While it’s hard to get into the details of the underlying issue, the Texas Supreme Court recently took an interesting decision that affects a lot of short term rental cases across the state. The ruling in Zaatari vs. City of Austin is particularly relevant because it addresses whether a homeowner can be prohibited from renting out their home for a short period of time if they aren’t claiming it as a “homestead.”
Dallas short term rental laws
Dallas is one of the top vacation rental destinations in the world and many people choose to stay in a home-rental for their trip. These are often referred to as “short term rentals” and can be found on sites like Airbnb, VRBO, Homeaway, FlipKey, and many others.
Those renting out their homes through these websites are subject to the city’s hotel occupancy tax. As such, they should register with the City of Dallas in order to pay the taxes. The hotel occupancy tax can be paid online, through regular mail, or in person at the city’s Special Collections Unit.
While the city has yet to enact any official rules for short term rentals in Dallas, many homeowners have come to the city’s Quality of Life committee asking it to regulate them and prevent them from disrupting their neighborhoods. They have urged the city to create more standards and regulations for these rentals, such as requiring owners to live in their properties, inspections, and density limitations.
However, this type of regulation is not necessarily easy to implement. There is also a lot of friction between the local community and those who want to use their properties for short-term rentals.
Some residents say that they are afraid for their children’s safety because there are a lot of strangers coming to stay in their neighborhood due to the increase of these rentals. There are also complaints that these rentals cause more traffic in the area and create a lot of noise.
Another major concern is that some hosts may not be respectful of their neighbors or their properties. They may trash or be obnoxious, which can lead to complaints and fines from city code enforcement officials.
During a recent meeting of the Quality of Life, Culture and Arts committee, council member Paula Blackmon said she would be willing to consider a plan that allows individual neighborhoods to decide whether or not they want short term rentals within their boundaries. But she noted that such an option would involve a lot of work for the residents and would likely not be very appealing to most homeowners.
Fort Worth short term rental laws
If you’re considering renting out your apartment for short term stays (also known as STRs or vacation rentals), it is important to understand the local short term rental laws in Texas. These laws are designed to protect the rights of property owners, ensure that short term rental hosts are responsible, and help manage the impact that a STR can have on a community.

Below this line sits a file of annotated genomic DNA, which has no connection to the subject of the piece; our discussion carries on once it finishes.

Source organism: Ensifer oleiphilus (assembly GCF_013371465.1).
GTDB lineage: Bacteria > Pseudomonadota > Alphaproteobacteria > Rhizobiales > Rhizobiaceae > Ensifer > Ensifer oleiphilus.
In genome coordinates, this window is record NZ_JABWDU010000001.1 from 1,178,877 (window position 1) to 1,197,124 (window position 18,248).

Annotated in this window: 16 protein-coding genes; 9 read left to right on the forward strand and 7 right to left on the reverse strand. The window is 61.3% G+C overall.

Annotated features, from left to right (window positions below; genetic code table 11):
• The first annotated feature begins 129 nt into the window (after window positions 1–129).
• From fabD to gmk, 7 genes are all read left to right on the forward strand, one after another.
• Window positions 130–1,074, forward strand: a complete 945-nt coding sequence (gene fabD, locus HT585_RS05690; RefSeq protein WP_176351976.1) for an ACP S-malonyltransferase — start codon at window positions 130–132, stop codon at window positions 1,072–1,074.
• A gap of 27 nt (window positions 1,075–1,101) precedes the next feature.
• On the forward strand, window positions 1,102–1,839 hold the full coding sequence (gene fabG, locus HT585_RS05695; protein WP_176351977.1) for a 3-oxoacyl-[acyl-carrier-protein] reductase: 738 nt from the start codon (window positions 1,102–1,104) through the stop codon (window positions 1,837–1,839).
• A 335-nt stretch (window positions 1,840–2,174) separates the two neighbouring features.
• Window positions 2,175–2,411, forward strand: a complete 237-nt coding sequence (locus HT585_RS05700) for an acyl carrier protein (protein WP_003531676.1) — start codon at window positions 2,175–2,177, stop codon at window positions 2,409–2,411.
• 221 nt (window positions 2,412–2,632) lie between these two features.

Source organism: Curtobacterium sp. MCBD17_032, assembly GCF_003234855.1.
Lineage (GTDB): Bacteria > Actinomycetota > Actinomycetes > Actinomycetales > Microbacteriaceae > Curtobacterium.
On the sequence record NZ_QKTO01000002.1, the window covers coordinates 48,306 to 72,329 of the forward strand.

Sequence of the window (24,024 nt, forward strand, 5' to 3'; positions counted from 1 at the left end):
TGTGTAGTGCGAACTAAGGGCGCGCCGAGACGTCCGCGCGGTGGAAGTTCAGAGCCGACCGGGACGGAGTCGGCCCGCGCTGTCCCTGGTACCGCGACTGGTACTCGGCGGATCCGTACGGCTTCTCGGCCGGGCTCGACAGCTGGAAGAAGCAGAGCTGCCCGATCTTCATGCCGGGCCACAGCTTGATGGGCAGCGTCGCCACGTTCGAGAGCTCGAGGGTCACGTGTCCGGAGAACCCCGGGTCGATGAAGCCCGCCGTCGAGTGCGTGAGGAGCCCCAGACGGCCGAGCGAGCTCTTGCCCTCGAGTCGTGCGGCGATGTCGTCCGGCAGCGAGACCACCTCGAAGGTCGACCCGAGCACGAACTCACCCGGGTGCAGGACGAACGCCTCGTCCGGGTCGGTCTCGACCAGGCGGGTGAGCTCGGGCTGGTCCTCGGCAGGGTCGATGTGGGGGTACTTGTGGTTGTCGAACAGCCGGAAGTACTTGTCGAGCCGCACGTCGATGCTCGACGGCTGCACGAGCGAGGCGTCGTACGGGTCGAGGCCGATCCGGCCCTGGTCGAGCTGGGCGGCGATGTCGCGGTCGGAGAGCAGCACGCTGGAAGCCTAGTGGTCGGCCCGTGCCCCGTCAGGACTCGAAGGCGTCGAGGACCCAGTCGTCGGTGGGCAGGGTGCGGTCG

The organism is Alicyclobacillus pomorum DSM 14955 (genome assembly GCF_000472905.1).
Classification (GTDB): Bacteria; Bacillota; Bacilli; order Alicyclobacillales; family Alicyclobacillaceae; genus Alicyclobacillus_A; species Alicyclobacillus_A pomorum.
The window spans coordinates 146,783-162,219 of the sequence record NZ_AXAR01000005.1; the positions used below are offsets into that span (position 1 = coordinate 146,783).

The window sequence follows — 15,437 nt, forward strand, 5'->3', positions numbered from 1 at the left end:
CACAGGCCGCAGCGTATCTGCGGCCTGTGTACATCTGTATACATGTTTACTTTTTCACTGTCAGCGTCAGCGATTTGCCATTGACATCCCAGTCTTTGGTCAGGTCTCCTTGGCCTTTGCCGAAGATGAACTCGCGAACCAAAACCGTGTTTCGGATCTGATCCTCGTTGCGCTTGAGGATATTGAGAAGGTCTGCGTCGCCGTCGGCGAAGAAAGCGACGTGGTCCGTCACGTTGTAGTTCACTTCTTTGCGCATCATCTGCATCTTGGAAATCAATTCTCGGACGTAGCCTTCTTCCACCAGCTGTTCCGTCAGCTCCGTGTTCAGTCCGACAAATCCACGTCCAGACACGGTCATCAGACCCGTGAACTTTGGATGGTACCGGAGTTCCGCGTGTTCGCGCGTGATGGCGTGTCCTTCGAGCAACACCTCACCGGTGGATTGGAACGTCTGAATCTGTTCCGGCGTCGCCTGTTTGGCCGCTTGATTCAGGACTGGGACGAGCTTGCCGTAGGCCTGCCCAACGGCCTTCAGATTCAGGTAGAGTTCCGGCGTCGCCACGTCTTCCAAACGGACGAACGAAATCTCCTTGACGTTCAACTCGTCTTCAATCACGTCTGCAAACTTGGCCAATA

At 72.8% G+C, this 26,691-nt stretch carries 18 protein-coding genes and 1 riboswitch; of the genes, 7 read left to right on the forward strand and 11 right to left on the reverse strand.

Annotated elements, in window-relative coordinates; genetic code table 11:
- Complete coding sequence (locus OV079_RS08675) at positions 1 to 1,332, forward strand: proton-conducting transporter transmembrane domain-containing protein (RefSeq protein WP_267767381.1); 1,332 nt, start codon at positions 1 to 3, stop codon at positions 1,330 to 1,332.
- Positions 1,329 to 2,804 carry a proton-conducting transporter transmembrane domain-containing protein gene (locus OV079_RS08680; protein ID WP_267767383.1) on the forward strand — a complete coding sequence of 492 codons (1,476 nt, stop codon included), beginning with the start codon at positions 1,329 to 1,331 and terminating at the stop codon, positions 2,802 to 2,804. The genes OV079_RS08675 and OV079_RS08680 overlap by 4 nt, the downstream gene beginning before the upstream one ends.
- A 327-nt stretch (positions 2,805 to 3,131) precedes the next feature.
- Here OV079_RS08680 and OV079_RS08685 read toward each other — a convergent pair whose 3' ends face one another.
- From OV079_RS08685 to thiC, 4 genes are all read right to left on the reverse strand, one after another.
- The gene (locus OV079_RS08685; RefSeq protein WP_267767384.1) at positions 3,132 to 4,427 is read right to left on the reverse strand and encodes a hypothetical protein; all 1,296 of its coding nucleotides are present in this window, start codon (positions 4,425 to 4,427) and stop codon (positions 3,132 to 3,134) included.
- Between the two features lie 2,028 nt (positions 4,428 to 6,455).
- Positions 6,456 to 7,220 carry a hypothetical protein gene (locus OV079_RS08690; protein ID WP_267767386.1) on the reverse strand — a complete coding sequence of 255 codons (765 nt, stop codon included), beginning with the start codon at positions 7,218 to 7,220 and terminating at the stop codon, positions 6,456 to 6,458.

One of the biggest challenges that STR owners face is the need to comply with local regulations and zoning rules. Many cities, including Austin and Fort Worth, have strict rules that a short term rental owner must follow.
In some cases, these rules may be enacted to deter illegal operations and limit the number of people that can stay in a property. Other zoning issues that short term rental owners should be aware of include requiring a permit for the use of a STR in residential areas and the ability to control the density of short term rentals within a specific block or multifamily building.
The city of Fort Worth is working to identify short term rentals in the city to encourage registration and discourage illegally operating STRs, according to Dana Burghdoff, assistant city manager for development services. She said staff has been meeting with residents, property managers, and STR owners to gather information and discuss potential changes to the zoning process.
When it comes to paying taxes, Texas short term rentals are exempt from the hotel occupancy tax if they are listed on platforms like Airbnb or HomeAway that automatically collect this from guests. However, owners must still register their properties and pay hotel occupancy taxes themselves.
Depending on where you are located in Texas, you might also need to pay the county or city sales tax. You can find out more about this at the Texas Comptroller Office website.
Another key component that Texas short term rental laws require is a stipulation that all STRs provide a designated contact who can be reached at any time for questions or concerns. This will go a long way towards demonstrating to the city that you are committed to a safe and responsible STR operation.